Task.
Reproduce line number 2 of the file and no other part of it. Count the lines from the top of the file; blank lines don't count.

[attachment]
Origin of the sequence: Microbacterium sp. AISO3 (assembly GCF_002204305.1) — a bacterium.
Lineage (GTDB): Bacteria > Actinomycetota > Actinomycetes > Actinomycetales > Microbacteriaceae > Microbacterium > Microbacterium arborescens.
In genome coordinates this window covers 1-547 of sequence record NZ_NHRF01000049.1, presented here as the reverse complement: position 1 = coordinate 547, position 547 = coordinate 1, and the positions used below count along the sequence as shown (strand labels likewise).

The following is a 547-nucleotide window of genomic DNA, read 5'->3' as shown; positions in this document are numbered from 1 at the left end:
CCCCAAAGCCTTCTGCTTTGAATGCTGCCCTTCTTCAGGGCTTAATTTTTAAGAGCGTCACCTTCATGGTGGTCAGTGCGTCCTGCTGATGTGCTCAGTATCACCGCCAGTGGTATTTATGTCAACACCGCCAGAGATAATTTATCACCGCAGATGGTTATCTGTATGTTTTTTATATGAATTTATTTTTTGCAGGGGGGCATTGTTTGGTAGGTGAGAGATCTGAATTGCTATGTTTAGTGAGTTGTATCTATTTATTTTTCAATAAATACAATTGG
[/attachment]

Lineage (GTDB): Bacteria > Actinomycetota > Actinomycetes > Actinomycetales > Microbacteriaceae > Microbacterium > Microbacterium arborescens.